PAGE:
The Spanish War: Chapter 19
About nine at night, one of our wooden towers, which had been severely battered by the enemy’s engines, gave way as far as the third story. A sharp encounter ensued under the walls, and the besieged, assisted by a favorable wind, burned the remaining part of that tower and another. Next morning a matron threw herself from the wall, and came over to the camp, reporting, “that the rest of her family had intended the same, but were apprehended and put to death;” likewise, a letter was thrown over, in which was written” L. Minatius to Caesar; Pompey has abandoned me; if you will grant me my life, I promise to serve you with the same fidelity and attachment I have hitherto manifested toward him.” At the same time deputies who had been sent before to Caesar by the garrison, now waited on him a second time, offering to deliver up the town next day, upon a bare grant of their lives: to which he replied, “That he was Caesar, and would perform his word.” Thus, having made himself master of the place, on the nineteenth of February he was saluted imperator.
The Spanish War: Chapter 20
Pompey, being informed by some deserters that the town had surrendered, removed his camp toward Ucubis, where he began to build redoubts, and secure himself with lines. Caesar also decamped and drew near him. At the same time a Spanish legionary soldier deserting to our camp, informed us that Pompey had assembled the people of Ucubis, and given them instructions to inquire diligently who favored his party, who that of the enemy. Some time after in the town which was taken, the slave, who, as we have related above, had murdered his master, was apprehended in a mine and burned alive. About the same time eight Spanish centurions came over to Caesar, and in a skirmish between our cavalry and that of the enemy, we were repulsed, and some of our light-armed foot wounded. The same night we took of the enemy’s spies, three slaves and one Spanish soldier. The slaves were crucified, and the soldier was beheaded.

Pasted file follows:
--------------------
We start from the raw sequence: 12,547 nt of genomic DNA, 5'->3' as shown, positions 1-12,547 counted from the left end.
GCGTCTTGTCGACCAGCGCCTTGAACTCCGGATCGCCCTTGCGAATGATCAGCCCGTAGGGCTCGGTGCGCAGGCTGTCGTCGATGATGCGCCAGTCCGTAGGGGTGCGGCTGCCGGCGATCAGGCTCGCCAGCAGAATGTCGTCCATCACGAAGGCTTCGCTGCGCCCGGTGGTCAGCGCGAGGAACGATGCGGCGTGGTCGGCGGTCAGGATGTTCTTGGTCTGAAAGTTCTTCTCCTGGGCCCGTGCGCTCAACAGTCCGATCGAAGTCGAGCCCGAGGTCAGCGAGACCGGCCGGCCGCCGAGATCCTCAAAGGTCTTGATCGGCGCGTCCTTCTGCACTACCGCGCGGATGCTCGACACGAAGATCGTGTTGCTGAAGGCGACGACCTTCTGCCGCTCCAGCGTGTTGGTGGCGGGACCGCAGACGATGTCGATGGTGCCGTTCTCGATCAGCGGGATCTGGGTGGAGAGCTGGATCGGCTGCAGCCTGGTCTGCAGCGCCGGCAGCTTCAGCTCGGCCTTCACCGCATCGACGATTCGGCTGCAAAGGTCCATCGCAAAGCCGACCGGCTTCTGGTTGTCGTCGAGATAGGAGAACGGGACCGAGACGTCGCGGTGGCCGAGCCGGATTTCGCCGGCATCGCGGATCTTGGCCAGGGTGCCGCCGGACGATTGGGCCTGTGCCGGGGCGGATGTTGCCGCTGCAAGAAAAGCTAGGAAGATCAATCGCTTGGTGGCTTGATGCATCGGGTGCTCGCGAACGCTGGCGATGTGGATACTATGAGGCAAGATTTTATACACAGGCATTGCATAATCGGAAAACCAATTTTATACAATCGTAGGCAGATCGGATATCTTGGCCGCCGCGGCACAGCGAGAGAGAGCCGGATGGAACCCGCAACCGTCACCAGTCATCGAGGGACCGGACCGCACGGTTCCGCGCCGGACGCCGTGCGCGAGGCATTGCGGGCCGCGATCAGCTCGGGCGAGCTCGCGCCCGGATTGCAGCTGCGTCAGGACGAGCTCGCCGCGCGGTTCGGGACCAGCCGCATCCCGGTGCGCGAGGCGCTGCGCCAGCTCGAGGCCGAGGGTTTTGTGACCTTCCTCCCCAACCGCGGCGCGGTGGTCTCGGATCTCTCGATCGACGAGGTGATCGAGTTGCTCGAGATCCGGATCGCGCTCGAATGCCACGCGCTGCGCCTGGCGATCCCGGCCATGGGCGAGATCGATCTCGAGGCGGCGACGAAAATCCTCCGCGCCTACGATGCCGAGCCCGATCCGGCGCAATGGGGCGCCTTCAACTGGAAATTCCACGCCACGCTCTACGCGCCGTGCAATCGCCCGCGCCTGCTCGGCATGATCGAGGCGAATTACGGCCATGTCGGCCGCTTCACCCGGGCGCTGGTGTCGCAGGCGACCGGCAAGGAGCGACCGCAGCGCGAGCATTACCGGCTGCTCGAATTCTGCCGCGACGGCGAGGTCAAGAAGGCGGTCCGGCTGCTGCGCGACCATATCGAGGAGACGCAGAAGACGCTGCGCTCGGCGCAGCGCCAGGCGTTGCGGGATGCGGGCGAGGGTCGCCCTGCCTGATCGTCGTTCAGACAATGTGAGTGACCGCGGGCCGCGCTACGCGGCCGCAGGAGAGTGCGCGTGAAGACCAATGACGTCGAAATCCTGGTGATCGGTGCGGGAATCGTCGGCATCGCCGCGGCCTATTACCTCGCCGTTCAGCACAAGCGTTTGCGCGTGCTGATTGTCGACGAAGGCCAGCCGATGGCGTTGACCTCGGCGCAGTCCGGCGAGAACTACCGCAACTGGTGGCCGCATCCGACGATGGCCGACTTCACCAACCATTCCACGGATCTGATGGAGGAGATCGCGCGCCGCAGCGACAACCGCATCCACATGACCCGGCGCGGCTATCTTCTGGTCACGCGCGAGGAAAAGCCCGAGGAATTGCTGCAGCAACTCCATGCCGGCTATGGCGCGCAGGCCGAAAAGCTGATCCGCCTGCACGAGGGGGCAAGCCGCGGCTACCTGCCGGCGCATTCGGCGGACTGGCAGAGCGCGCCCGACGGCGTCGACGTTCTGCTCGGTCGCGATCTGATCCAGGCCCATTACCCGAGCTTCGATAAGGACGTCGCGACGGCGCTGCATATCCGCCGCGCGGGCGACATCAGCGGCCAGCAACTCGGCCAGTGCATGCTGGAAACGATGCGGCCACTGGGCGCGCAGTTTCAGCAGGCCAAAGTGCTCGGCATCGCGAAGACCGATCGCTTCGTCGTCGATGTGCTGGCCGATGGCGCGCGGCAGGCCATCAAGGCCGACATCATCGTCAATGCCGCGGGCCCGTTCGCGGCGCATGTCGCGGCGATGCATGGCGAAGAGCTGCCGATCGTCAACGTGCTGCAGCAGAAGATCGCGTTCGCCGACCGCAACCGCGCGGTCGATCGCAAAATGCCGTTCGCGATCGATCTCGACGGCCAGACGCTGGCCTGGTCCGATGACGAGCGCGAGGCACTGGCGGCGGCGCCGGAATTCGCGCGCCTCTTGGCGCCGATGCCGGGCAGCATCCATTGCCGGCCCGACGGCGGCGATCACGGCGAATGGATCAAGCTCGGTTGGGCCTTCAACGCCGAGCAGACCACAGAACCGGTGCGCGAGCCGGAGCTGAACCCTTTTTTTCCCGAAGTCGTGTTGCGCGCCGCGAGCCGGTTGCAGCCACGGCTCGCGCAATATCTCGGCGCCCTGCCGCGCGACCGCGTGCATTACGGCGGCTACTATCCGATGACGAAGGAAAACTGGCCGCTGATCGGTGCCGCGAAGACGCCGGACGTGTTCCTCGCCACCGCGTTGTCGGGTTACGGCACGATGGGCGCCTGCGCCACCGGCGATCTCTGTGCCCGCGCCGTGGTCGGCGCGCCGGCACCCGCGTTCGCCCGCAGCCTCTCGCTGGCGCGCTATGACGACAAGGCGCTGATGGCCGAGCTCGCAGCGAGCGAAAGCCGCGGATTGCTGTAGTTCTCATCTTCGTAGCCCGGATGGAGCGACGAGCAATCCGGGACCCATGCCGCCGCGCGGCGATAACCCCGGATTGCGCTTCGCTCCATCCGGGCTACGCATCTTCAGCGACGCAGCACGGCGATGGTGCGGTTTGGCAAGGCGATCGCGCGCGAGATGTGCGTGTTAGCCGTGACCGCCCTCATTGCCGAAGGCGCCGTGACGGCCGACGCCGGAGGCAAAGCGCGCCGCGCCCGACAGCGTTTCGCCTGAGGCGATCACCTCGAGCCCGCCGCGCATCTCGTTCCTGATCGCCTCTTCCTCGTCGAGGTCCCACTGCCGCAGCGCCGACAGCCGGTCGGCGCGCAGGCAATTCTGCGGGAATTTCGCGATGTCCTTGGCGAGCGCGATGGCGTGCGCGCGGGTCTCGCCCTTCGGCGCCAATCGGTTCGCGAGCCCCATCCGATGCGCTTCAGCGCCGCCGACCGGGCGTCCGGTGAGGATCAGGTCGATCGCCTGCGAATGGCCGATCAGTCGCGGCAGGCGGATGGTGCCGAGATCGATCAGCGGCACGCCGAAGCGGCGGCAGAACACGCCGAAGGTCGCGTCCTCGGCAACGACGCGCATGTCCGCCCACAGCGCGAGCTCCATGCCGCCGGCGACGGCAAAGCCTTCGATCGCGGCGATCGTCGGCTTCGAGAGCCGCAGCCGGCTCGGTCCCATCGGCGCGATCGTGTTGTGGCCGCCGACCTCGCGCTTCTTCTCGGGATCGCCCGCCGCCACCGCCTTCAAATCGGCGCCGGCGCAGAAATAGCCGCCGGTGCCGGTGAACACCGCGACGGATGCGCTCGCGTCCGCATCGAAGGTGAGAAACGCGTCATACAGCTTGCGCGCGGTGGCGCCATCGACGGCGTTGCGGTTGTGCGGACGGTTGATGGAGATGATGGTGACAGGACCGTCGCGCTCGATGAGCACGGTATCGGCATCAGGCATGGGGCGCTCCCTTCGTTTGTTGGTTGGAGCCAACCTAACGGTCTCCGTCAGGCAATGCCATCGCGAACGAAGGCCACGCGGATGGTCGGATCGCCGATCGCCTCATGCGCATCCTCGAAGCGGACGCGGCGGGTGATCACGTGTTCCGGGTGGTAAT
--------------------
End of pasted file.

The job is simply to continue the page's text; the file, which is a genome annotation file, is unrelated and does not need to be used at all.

The Spanish War: Chapter 21
The day following, some of the enemy’s cavalry and light-armed infantry deserted to us; and about eleven of their horse falling upon a party of our men that were sent to fetch water, killed some and took others prisoners; among which last were eight troopers. On the next day Pompey beheaded seventy-four persons supposed to be favorers of Caesar’s cause, ordering the rest who lay under the same suspicion to be carried back to the town, of whom a hundred and twenty escaped to Caesar.